Man held for plot against Slovenia govt tries to explode grenade

13th July 2009, Comments 0 comments

Border police arrested the Croatian suspect, who had previously served time in prison and had been expelled from Germany for throwing a hand grenade in a public place, as he tried to enter Slovenia by train.

Ljubljana -- A Slovenian police officer had to frantically prevent a hand grenade blast after a man arrested for a suspected plot against the government tried to explode one, authorities said over the weekend.

Border police arrested the Croatian suspect, who had previously served time in prison and had been expelled from Germany for throwing a hand grenade in a public place, as he tried to enter Slovenia by train.

The 59-year-old was suspected of plotting to launch hand grenades at government officials in Slovenia, possibly including Prime Minister Borut Pahor, acting head of Slovenian police Janko Gorsek told a news conference.

Border checks found that he had been banned from entering Europe's Schengen passport-free zone in the past.

Gorsek said that "during police procedure," the suspect, who was carrying five grenades when arrested at the Dobova border crossing, sought to blow one of them up.

A police officer jumped on him and managed to stop him from exploding the grenade, he added.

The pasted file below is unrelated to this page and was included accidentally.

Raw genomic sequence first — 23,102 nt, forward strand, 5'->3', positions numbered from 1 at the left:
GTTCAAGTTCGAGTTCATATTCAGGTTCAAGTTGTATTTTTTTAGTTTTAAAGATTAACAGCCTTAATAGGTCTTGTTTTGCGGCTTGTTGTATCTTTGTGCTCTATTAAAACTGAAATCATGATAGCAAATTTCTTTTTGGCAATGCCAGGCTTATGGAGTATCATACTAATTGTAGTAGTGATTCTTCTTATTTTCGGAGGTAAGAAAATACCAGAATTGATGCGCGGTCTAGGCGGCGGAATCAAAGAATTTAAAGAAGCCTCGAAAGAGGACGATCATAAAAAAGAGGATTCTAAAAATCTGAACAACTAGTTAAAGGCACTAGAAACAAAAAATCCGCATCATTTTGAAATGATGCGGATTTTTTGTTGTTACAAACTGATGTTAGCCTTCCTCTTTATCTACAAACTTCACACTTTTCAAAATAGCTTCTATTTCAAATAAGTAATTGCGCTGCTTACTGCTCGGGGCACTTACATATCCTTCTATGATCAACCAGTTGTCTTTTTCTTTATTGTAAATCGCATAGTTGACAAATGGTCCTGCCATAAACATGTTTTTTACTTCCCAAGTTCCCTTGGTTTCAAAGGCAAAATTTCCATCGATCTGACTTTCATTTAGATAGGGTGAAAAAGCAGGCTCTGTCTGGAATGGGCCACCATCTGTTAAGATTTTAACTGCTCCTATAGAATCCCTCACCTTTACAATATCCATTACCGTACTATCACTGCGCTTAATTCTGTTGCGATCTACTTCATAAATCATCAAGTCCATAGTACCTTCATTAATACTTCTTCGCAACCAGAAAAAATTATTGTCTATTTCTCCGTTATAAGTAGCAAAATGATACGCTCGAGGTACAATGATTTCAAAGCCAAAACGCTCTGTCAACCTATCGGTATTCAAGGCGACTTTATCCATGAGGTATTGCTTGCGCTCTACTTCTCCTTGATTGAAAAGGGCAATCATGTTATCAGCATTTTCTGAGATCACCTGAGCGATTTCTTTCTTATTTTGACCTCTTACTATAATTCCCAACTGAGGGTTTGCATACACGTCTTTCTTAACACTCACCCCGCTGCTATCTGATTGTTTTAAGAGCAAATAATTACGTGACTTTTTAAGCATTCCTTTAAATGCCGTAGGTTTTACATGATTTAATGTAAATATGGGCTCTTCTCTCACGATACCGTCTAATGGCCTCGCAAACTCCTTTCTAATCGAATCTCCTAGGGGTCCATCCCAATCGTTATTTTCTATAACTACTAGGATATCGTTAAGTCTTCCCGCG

The man had fought in the 1992-1995 war in Croatia, said Gorsek.

"There is a high degree of probability that the 59-year-old Croat citizen wanted to launch hand grenades at high government officials when approaching state institutions," Gorsek said.

Relations between Zagreb and Ljubljana have deteriorated since last December when Slovenia blocked EU's accession talks with Croatia over a border dispute dating back to 1991, when the two former Yugoslav states declared independence.

Pahor said Saturday however that he had been informed of the arrest late Friday and considered it to be "an isolated case."

"I do not feel under threat and I'm convinced that neither should Slovenians who spend their summer holidays in Croatia," he noted.

He added that Croatia's newly elected Prime Minister Jadranka Kosor had phoned him and condemned any use or threat of violence.

AFP/Expatica

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